Cruise, the GM-backed driverless car service startup, can now operate their robotaxis across all of San Francisco, 24/7, CEO Kyle Vogt announced on Twitter. Previously, the company could only charge for rides at night, as it was awaiting a permit from the California Public Utilities Commission to sell rides full-time.
“I have been waiting for this day for almost 10 years,” Vogt tweeted, calling it “a pivotal moment for our business.”
In June 2022, Cruise became the second driverless car service — after Waymo — to offer rides commercially, without a human backup driver in the vehicles; its operating area expanded from one corner of San Francisco to most of the city that fall, Freethink previously reported.
Beyond San Francisco, Cruise offers rides in Phoenix and Austin as well, and may be expanding its Lone Star locations — a job description for Dallas recently went up, as reported by Electrek.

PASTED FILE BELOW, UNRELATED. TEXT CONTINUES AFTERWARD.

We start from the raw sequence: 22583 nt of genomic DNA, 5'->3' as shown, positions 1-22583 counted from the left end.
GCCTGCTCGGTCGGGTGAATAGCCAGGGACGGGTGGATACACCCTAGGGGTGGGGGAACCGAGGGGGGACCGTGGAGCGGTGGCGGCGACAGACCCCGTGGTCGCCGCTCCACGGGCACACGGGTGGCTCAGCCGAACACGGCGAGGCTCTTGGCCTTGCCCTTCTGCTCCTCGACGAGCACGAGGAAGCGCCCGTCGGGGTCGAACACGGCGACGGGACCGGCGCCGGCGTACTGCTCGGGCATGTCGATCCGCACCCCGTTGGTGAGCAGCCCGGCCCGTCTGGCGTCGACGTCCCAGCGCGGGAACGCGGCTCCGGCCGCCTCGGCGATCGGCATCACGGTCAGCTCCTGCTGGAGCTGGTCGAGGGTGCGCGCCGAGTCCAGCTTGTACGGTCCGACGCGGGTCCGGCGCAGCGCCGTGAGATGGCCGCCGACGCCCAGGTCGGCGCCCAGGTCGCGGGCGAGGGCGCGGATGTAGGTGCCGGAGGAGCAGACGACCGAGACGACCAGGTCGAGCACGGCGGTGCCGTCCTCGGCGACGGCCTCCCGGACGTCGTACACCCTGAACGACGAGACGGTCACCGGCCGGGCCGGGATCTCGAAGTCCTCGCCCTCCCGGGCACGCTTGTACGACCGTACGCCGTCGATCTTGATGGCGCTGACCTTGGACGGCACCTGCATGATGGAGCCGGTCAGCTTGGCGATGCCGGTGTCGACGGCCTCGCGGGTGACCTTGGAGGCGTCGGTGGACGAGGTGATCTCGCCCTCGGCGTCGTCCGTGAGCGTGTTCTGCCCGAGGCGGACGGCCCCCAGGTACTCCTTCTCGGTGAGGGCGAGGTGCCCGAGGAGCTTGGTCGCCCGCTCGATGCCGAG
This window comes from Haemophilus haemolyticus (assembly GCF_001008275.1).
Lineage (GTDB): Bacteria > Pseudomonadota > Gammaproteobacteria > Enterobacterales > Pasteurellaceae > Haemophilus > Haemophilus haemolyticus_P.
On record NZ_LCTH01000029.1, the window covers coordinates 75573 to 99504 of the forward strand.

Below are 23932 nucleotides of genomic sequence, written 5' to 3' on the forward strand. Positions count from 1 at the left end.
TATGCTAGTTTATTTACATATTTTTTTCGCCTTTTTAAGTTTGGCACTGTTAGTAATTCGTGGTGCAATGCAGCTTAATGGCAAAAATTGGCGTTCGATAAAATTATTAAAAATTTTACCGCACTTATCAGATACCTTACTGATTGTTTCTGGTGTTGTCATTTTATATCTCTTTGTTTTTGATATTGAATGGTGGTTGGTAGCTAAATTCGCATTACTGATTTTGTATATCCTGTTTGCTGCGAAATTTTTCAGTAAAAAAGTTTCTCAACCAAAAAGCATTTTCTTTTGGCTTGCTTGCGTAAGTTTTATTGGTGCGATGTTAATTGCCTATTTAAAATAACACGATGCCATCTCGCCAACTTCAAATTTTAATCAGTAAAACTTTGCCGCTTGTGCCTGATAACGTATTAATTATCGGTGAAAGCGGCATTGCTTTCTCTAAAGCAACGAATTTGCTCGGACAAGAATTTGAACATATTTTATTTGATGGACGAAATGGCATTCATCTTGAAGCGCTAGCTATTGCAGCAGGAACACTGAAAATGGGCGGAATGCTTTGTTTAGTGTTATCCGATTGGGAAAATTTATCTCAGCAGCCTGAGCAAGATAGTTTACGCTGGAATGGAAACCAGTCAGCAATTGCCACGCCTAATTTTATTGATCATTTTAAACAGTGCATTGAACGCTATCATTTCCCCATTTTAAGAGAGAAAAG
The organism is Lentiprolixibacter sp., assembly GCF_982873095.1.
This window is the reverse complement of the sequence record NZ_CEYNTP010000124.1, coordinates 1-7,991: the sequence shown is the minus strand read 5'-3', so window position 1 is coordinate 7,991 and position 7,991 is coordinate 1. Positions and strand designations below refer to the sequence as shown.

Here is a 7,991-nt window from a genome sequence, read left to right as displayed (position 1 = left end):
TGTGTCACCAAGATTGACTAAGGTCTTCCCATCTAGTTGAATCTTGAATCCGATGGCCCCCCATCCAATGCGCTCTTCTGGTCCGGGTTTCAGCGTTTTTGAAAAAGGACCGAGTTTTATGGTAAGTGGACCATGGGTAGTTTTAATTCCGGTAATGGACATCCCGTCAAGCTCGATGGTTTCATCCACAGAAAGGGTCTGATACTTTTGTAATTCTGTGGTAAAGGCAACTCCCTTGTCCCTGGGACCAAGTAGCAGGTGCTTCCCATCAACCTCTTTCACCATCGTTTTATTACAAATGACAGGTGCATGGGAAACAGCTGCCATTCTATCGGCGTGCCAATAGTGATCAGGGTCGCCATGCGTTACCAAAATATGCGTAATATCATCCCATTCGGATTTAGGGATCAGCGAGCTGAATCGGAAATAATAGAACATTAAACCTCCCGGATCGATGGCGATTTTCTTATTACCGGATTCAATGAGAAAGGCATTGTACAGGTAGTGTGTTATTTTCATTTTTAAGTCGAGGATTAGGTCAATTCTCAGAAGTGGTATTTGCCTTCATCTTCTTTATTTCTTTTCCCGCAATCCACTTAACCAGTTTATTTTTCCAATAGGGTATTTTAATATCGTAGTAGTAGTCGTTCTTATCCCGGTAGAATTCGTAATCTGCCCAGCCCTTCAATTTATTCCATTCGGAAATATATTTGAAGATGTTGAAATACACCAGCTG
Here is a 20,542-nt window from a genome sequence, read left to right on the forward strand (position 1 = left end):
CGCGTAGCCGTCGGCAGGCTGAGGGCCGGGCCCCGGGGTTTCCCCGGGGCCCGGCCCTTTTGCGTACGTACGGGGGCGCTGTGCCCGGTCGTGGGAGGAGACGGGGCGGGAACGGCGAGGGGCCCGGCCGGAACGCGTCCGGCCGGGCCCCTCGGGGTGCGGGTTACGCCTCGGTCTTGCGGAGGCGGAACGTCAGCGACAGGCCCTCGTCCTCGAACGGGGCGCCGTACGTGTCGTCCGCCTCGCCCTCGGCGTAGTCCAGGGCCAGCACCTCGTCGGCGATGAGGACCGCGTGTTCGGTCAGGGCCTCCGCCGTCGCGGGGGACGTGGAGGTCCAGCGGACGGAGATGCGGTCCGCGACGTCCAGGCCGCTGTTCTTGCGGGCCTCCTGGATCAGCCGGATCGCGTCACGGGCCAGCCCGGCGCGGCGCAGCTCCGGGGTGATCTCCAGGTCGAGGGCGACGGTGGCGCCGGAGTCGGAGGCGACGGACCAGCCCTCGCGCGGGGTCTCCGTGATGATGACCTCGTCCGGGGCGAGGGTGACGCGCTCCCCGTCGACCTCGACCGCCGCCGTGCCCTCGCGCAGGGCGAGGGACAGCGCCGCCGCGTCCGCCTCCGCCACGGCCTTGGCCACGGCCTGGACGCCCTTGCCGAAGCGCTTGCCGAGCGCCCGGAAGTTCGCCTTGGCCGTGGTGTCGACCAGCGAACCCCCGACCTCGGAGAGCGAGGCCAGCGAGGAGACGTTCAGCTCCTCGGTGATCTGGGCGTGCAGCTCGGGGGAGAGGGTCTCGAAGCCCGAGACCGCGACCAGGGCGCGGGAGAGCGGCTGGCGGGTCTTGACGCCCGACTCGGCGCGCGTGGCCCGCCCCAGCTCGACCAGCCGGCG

According to Vogt, round-the-clock rides will be rolled out incrementally.
“A small portion of our fleet is now serving driverless rides 24 hours a day across all of San Francisco,” Vogt said on a GM earnings call, The Verge reported. “For us, this is a milestone years in the making and represents that our driverless fleet has real commercial value.”
The basic systems in place in San Francisco will be the same ones behind Cruise’s upcoming Origin driverless car model, which Vogt tweeted is “just around the corner.” Purpose built to be used in driverless car service — lacking pedals and steering controls — the Origin will phase out Cruise’s modified Chevy Bolts (even as Chevy does), and is expected to begin testing in Austin this year, per The Verge.
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